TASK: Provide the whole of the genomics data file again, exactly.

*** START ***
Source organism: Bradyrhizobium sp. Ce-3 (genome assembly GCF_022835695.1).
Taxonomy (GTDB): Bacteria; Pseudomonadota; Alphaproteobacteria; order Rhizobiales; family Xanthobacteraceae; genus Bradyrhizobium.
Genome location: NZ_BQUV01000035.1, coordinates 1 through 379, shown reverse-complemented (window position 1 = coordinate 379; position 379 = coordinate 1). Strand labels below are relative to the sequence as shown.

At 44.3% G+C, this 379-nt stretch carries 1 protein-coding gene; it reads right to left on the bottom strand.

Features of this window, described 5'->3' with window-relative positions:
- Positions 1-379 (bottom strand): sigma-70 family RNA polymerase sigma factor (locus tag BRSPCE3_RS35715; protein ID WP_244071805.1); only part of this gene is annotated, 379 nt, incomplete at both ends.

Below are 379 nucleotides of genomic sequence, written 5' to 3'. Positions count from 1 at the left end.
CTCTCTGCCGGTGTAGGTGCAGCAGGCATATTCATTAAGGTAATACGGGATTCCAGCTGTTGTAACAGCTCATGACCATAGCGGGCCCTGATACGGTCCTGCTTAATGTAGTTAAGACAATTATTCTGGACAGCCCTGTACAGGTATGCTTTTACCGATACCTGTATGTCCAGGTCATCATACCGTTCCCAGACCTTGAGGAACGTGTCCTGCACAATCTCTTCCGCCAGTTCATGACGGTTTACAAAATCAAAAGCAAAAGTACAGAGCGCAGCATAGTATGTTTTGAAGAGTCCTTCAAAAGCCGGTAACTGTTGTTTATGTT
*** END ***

Source organism: Bradyrhizobium sp. Ce-3 (genome assembly GCF_022835695.1).
Taxonomy (GTDB): Bacteria; Pseudomonadota; Alphaproteobacteria; order Rhizobiales; family Xanthobacteraceae; genus Bradyrhizobium.
Genome location: NZ_BQUV01000035.1, coordinates 1 through 379, shown reverse-complemented (window position 1 = coordinate 379; position 379 = coordinate 1). Strand labels below are relative to the sequence as shown.

At 44.3% G+C, this 379-nt stretch carries 1 protein-coding gene; it reads right to left on the bottom strand.

Features of this window, described 5'->3' with window-relative positions:
- Positions 1-379 (bottom strand): sigma-70 family RNA polymerase sigma factor (locus tag BRSPCE3_RS35715; protein ID WP_244071805.1); only part of this gene is annotated, 379 nt, incomplete at both ends.

Below are 379 nucleotides of genomic sequence, written 5' to 3'. Positions count from 1 at the left end.
CTCTCTGCCGGTGTAGGTGCAGCAGGCATATTCATTAAGGTAATACGGGATTCCAGCTGTTGTAACAGCTCATGACCATAGCGGGCCCTGATACGGTCCTGCTTAATGTAGTTAAGACAATTATTCTGGACAGCCCTGTACAGGTATGCTTTTACCGATACCTGTATGTCCAGGTCATCATACCGTTCCCAGACCTTGAGGAACGTGTCCTGCACAATCTCTTCCGCCAGTTCATGACGGTTTACAAAATCAAAAGCAAAAGTACAGAGCGCAGCATAGTATGTTTTGAAGAGTCCTTCAAAAGCCGGTAACTGTTGTTTATGTT